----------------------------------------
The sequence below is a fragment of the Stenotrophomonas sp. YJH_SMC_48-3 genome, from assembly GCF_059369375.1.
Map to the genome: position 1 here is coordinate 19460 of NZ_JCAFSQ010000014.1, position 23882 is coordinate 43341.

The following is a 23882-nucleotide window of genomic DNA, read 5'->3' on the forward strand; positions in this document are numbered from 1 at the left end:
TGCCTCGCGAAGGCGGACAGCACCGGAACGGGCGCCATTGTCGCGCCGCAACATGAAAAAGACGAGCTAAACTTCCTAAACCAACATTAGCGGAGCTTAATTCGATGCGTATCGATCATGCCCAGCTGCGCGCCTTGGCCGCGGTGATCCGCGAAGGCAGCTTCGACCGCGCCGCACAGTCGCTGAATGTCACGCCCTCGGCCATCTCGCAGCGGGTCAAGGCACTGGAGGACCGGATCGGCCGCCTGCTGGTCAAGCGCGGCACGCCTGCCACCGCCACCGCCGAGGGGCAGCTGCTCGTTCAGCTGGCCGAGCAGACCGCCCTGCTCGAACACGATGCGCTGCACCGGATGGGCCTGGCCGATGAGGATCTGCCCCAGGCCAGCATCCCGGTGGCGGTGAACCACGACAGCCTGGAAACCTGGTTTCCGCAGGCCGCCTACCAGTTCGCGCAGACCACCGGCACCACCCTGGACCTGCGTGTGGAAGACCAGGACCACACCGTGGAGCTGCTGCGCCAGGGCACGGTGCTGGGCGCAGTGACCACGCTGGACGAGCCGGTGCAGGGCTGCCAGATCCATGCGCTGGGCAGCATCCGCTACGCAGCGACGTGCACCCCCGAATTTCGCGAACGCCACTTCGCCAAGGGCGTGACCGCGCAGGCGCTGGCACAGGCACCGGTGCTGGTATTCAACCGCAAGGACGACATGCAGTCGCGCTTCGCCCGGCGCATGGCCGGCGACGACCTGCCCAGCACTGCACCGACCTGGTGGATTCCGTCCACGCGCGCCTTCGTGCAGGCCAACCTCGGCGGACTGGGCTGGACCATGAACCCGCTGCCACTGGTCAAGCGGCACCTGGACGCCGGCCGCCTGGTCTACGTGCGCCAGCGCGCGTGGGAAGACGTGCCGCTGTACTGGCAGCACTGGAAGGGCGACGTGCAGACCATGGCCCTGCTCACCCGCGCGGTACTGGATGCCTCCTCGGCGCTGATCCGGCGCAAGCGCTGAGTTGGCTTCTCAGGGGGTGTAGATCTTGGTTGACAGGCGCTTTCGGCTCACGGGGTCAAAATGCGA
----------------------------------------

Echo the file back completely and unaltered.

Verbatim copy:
The sequence below is a fragment of the Stenotrophomonas sp. YJH_SMC_48-3 genome, from assembly GCF_059369375.1.
Map to the genome: position 1 here is coordinate 19460 of NZ_JCAFSQ010000014.1, position 23882 is coordinate 43341.

The following is a 23882-nucleotide window of genomic DNA, read 5'->3' on the forward strand; positions in this document are numbered from 1 at the left end:
TGCCTCGCGAAGGCGGACAGCACCGGAACGGGCGCCATTGTCGCGCCGCAACATGAAAAAGACGAGCTAAACTTCCTAAACCAACATTAGCGGAGCTTAATTCGATGCGTATCGATCATGCCCAGCTGCGCGCCTTGGCCGCGGTGATCCGCGAAGGCAGCTTCGACCGCGCCGCACAGTCGCTGAATGTCACGCCCTCGGCCATCTCGCAGCGGGTCAAGGCACTGGAGGACCGGATCGGCCGCCTGCTGGTCAAGCGCGGCACGCCTGCCACCGCCACCGCCGAGGGGCAGCTGCTCGTTCAGCTGGCCGAGCAGACCGCCCTGCTCGAACACGATGCGCTGCACCGGATGGGCCTGGCCGATGAGGATCTGCCCCAGGCCAGCATCCCGGTGGCGGTGAACCACGACAGCCTGGAAACCTGGTTTCCGCAGGCCGCCTACCAGTTCGCGCAGACCACCGGCACCACCCTGGACCTGCGTGTGGAAGACCAGGACCACACCGTGGAGCTGCTGCGCCAGGGCACGGTGCTGGGCGCAGTGACCACGCTGGACGAGCCGGTGCAGGGCTGCCAGATCCATGCGCTGGGCAGCATCCGCTACGCAGCGACGTGCACCCCCGAATTTCGCGAACGCCACTTCGCCAAGGGCGTGACCGCGCAGGCGCTGGCACAGGCACCGGTGCTGGTATTCAACCGCAAGGACGACATGCAGTCGCGCTTCGCCCGGCGCATGGCCGGCGACGACCTGCCCAGCACTGCACCGACCTGGTGGATTCCGTCCACGCGCGCCTTCGTGCAGGCCAACCTCGGCGGACTGGGCTGGACCATGAACCCGCTGCCACTGGTCAAGCGGCACCTGGACGCCGGCCGCCTGGTCTACGTGCGCCAGCGCGCGTGGGAAGACGTGCCGCTGTACTGGCAGCACTGGAAGGGCGACGTGCAGACCATGGCCCTGCTCACCCGCGCGGTACTGGATGCCTCCTCGGCGCTGATCCGGCGCAAGCGCTGAGTTGGCTTCTCAGGGGGTGTAGATCTTGGTTGACAGGCGCTTTCGGCTCACGGGGTCAAAATGCGA